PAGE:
Finally, “gray area” retirees can still take advantage of CWT/SATO travel services.

Family Services and Survivor Assistance

“Gray area” retirees are eligible for some on-base legal services but are entitled to all survivor assistance, casualty assistance, and family service benefits awarded to “full” retirees. 

For a full and up-to-date (as of Sept. 2020) list of all “gray area” retiree benefits, see HRC’s Gray Area overview

What Benefits Are Excluded Until Age 60?


A critical exclusion for “gray area” retirees is healthcare. Members of the Guard and Reserves who are not also federal employees are eligible for subsidized healthcare through Tricare Reserve Select. Access to Tricare Reserve Select ends when the member retires, at which point they will be able to apply for Tricare Retired Reserve until they reach age 60, which is the full retirement age for healthcare benefits.


Note: Tricare Retired Reserve is virtually the same as Tricare Reserve Select, however, there is no premium subsidy from the government. Retirees will have to pay the full price, which can be expensive. Many retired Reserve members choose to obtain healthcare coverage through a civilian employer or through a spouse’s employer, if available. Here is more information about healthcare options for retired Reservists.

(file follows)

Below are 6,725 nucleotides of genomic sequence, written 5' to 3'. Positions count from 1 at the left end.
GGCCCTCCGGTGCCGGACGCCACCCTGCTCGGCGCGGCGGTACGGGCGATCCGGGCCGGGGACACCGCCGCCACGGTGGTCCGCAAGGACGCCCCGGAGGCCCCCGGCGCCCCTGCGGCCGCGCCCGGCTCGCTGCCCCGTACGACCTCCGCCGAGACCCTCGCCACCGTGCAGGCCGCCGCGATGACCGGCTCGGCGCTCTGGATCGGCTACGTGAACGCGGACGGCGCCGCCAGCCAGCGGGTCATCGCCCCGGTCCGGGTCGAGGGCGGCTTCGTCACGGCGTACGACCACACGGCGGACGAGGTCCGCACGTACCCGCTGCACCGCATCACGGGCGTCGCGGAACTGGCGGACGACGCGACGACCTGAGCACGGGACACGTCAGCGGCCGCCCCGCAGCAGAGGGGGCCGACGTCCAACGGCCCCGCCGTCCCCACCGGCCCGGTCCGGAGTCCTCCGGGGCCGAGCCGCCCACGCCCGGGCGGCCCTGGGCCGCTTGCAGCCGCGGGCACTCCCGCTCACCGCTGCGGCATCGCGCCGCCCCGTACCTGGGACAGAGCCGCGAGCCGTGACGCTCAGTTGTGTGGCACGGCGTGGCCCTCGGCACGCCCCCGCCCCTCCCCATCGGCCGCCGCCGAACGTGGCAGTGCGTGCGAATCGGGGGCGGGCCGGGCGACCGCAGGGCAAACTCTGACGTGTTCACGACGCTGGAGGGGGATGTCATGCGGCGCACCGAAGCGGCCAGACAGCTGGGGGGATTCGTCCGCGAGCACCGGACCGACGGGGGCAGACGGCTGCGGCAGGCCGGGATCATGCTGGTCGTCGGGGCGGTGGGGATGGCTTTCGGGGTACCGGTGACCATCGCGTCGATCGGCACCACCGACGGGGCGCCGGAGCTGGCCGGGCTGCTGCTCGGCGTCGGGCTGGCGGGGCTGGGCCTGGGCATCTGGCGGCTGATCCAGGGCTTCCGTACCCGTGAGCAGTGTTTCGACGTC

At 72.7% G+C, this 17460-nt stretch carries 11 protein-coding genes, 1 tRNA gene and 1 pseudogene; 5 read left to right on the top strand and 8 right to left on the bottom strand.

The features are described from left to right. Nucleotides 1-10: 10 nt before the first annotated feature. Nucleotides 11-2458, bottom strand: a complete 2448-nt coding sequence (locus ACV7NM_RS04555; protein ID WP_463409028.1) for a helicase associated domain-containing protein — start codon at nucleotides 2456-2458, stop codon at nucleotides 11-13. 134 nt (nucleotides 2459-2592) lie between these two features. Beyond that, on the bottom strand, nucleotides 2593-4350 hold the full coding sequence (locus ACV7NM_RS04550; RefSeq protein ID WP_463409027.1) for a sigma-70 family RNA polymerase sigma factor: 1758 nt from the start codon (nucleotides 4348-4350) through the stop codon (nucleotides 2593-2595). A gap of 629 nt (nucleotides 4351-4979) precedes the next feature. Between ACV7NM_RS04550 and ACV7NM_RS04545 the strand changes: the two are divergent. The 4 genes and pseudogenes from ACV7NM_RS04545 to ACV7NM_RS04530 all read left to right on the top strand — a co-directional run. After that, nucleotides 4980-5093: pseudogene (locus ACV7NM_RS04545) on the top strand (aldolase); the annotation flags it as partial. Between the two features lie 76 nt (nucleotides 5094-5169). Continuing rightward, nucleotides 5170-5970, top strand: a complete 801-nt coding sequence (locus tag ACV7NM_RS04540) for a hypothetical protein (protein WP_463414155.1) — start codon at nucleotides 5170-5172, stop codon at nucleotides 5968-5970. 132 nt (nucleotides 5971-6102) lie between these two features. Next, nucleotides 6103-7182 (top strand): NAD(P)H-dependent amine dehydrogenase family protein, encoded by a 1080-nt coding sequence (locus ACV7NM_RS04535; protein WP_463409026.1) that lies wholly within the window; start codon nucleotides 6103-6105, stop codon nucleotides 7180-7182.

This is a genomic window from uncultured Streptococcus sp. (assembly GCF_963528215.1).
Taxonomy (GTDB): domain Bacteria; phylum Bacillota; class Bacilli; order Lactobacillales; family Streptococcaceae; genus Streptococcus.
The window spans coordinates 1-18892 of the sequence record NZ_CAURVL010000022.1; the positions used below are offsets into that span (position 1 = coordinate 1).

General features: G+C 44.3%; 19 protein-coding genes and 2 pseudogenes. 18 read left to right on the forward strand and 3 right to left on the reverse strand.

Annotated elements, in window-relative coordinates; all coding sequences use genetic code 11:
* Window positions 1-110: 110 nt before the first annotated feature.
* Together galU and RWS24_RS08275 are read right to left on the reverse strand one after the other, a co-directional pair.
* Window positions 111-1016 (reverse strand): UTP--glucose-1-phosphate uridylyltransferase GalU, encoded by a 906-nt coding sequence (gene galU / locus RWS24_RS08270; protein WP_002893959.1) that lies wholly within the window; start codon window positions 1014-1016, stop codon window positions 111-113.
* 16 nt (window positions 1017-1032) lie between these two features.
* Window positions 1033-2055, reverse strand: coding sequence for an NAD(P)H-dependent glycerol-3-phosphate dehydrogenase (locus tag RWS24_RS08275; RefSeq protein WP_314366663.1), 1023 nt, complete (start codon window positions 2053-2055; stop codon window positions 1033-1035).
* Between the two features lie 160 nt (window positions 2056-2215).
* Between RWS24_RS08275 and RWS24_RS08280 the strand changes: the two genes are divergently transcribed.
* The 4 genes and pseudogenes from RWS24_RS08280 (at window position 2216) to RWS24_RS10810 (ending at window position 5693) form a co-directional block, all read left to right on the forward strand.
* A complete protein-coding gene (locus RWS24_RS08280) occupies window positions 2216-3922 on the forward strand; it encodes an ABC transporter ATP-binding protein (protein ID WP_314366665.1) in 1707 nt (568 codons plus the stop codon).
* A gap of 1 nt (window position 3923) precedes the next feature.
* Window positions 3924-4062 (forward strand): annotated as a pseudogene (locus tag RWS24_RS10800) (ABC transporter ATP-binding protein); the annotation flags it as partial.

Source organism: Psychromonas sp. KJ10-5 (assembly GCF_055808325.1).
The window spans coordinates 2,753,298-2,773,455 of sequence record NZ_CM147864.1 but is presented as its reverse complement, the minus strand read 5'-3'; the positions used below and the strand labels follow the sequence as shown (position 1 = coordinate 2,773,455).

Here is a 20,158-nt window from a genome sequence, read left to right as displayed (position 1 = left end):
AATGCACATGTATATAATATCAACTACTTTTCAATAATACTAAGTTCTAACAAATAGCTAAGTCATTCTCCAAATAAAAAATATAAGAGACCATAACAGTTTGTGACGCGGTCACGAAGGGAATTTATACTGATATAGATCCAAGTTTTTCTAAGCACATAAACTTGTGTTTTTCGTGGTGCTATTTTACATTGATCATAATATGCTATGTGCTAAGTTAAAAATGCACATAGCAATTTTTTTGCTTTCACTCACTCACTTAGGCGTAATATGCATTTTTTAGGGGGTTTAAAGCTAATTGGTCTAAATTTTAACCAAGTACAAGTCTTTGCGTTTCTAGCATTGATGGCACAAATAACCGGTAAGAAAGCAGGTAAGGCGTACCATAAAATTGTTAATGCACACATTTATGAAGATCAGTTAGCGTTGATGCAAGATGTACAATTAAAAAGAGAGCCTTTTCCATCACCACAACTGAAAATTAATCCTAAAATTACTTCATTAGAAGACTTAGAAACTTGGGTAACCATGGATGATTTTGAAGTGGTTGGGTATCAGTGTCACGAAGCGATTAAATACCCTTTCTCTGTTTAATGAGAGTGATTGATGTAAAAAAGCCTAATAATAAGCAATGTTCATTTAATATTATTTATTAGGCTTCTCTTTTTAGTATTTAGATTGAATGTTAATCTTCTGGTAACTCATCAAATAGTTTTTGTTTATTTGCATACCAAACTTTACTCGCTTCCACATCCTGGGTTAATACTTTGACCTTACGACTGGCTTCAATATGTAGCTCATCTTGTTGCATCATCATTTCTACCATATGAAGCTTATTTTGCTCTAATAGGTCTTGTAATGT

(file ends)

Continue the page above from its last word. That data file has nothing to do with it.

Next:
Once retired Guard and Reserve members reach the full retirement age of 60, they will be eligible for Tricare Prime or Tricare Select. They will also be eligible to apply for Tricare Young Adult for eligible dependents. At age 65, they will become eligible for Tricare for Life.

Retirement Pay and Benefits

Finally, in order to receive “full” retirement pay, servicemembers typically have to wait until they turn 60 years old. However, early retirement benefits for Reserve Component members who meet specific eligibility criteria were authorized within the 2008 National Defense Authorization Act (NDAA) and further amended in 2015.

This legislation makes it easier for those Reservists or Guardsmen who were activated in support of overseas operations after Jan. 2008 to begin receiving retirement pay three months early for each 90-day period they served in any given fiscal year. Therefore, if a “gray area” retiree was activated in support of a 9-month overseas deployment after Jan. 2008, they could receive early retirement benefits as much as 9-months before their original eligibility date.

Space-A Travel

Space-A travel for Gray Area retirees is only allowed can fly within the Continental United States (CONUS) and directly between the CONUS and Alaska, Hawaii, Puerto Rico, the US Virgin Islands, Guam, and American Samoa.

However, Space-A travel for spouses and dependents of retired servicemembers is only available once the servicemember reaches “full” retirement age.

So Space-A travel is an option if you are traveling solo, but it may not be an option if you wish to bring family members. So it may be worth it to delay that big trip to Europe until the entire family is eligible for Space-A travel.